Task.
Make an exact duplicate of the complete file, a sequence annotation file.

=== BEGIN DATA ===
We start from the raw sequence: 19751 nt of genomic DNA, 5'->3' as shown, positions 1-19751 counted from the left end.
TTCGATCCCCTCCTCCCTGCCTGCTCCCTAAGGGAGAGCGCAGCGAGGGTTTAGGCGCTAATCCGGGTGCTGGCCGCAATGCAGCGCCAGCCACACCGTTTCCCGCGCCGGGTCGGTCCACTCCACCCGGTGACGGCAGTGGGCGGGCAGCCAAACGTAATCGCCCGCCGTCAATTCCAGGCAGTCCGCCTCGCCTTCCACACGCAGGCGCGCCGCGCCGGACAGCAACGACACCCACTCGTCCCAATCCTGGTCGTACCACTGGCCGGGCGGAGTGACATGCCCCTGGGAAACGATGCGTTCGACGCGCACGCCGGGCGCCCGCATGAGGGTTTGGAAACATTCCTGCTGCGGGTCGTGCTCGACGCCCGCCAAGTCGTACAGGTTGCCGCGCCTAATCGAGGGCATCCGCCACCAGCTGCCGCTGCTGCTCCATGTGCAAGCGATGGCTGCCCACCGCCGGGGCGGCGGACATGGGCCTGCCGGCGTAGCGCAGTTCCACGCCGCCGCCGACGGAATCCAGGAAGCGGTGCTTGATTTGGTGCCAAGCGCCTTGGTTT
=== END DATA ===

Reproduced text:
We start from the raw sequence: 19751 nt of genomic DNA, 5'->3' as shown, positions 1-19751 counted from the left end.
TTCGATCCCCTCCTCCCTGCCTGCTCCCTAAGGGAGAGCGCAGCGAGGGTTTAGGCGCTAATCCGGGTGCTGGCCGCAATGCAGCGCCAGCCACACCGTTTCCCGCGCCGGGTCGGTCCACTCCACCCGGTGACGGCAGTGGGCGGGCAGCCAAACGTAATCGCCCGCCGTCAATTCCAGGCAGTCCGCCTCGCCTTCCACACGCAGGCGCGCCGCGCCGGACAGCAACGACACCCACTCGTCCCAATCCTGGTCGTACCACTGGCCGGGCGGAGTGACATGCCCCTGGGAAACGATGCGTTCGACGCGCACGCCGGGCGCCCGCATGAGGGTTTGGAAACATTCCTGCTGCGGGTCGTGCTCGACGCCCGCCAAGTCGTACAGGTTGCCGCGCCTAATCGAGGGCATCCGCCACCAGCTGCCGCTGCTGCTCCATGTGCAAGCGATGGCTGCCCACCGCCGGGGCGGCGGACATGGGCCTGCCGGCGTAGCGCAGTTCCACGCCGCCGCCGACGGAATCCAGGAAGCGGTGCTTGATTTGGTGCCAAGCGCCTTGGTTT